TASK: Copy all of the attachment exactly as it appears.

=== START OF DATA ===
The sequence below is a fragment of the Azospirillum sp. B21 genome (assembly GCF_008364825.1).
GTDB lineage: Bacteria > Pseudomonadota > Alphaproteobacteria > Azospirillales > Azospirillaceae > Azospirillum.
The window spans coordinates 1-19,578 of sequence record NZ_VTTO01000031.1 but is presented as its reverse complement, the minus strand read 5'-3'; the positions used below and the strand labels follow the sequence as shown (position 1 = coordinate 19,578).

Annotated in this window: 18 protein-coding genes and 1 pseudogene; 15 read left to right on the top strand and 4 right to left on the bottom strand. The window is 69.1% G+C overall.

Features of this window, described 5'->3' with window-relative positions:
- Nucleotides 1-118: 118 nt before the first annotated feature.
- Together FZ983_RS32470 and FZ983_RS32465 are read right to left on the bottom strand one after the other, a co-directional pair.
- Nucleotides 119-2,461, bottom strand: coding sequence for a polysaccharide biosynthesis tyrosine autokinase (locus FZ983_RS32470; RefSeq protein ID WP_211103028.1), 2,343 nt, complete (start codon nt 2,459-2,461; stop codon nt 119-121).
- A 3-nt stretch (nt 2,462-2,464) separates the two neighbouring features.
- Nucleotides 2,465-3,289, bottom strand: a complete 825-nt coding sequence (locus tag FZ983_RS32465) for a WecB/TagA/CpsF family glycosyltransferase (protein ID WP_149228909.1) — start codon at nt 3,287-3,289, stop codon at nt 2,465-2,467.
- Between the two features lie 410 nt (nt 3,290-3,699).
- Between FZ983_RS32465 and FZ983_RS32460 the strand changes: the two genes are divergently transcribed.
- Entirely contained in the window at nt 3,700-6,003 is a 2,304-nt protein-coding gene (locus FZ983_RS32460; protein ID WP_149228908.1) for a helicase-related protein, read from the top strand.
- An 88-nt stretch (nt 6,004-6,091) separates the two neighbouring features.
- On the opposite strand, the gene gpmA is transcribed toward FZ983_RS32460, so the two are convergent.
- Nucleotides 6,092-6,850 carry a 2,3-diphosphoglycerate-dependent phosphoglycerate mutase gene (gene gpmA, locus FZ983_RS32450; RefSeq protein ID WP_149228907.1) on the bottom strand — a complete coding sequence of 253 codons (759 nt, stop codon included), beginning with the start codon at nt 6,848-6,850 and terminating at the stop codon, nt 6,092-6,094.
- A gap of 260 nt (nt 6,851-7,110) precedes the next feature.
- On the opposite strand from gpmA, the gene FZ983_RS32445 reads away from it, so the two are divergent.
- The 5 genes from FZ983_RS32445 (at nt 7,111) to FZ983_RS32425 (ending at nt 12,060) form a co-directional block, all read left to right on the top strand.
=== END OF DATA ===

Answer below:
The sequence below is a fragment of the Azospirillum sp. B21 genome (assembly GCF_008364825.1).
GTDB lineage: Bacteria > Pseudomonadota > Alphaproteobacteria > Azospirillales > Azospirillaceae > Azospirillum.
The window spans coordinates 1-19,578 of sequence record NZ_VTTO01000031.1 but is presented as its reverse complement, the minus strand read 5'-3'; the positions used below and the strand labels follow the sequence as shown (position 1 = coordinate 19,578).

Annotated in this window: 18 protein-coding genes and 1 pseudogene; 15 read left to right on the top strand and 4 right to left on the bottom strand. The window is 69.1% G+C overall.

Features of this window, described 5'->3' with window-relative positions:
- Nucleotides 1-118: 118 nt before the first annotated feature.
- Together FZ983_RS32470 and FZ983_RS32465 are read right to left on the bottom strand one after the other, a co-directional pair.
- Nucleotides 119-2,461, bottom strand: coding sequence for a polysaccharide biosynthesis tyrosine autokinase (locus FZ983_RS32470; RefSeq protein ID WP_211103028.1), 2,343 nt, complete (start codon nt 2,459-2,461; stop codon nt 119-121).
- A 3-nt stretch (nt 2,462-2,464) separates the two neighbouring features.
- Nucleotides 2,465-3,289, bottom strand: a complete 825-nt coding sequence (locus tag FZ983_RS32465) for a WecB/TagA/CpsF family glycosyltransferase (protein ID WP_149228909.1) — start codon at nt 3,287-3,289, stop codon at nt 2,465-2,467.
- Between the two features lie 410 nt (nt 3,290-3,699).
- Between FZ983_RS32465 and FZ983_RS32460 the strand changes: the two genes are divergently transcribed.
- Entirely contained in the window at nt 3,700-6,003 is a 2,304-nt protein-coding gene (locus FZ983_RS32460; protein ID WP_149228908.1) for a helicase-related protein, read from the top strand.
- An 88-nt stretch (nt 6,004-6,091) separates the two neighbouring features.
- On the opposite strand, the gene gpmA is transcribed toward FZ983_RS32460, so the two are convergent.
- Nucleotides 6,092-6,850 carry a 2,3-diphosphoglycerate-dependent phosphoglycerate mutase gene (gene gpmA, locus FZ983_RS32450; RefSeq protein ID WP_149228907.1) on the bottom strand — a complete coding sequence of 253 codons (759 nt, stop codon included), beginning with the start codon at nt 6,848-6,850 and terminating at the stop codon, nt 6,092-6,094.
- A gap of 260 nt (nt 6,851-7,110) precedes the next feature.
- On the opposite strand from gpmA, the gene FZ983_RS32445 reads away from it, so the two are divergent.
- The 5 genes from FZ983_RS32445 (at nt 7,111) to FZ983_RS32425 (ending at nt 12,060) form a co-directional block, all read left to right on the top strand.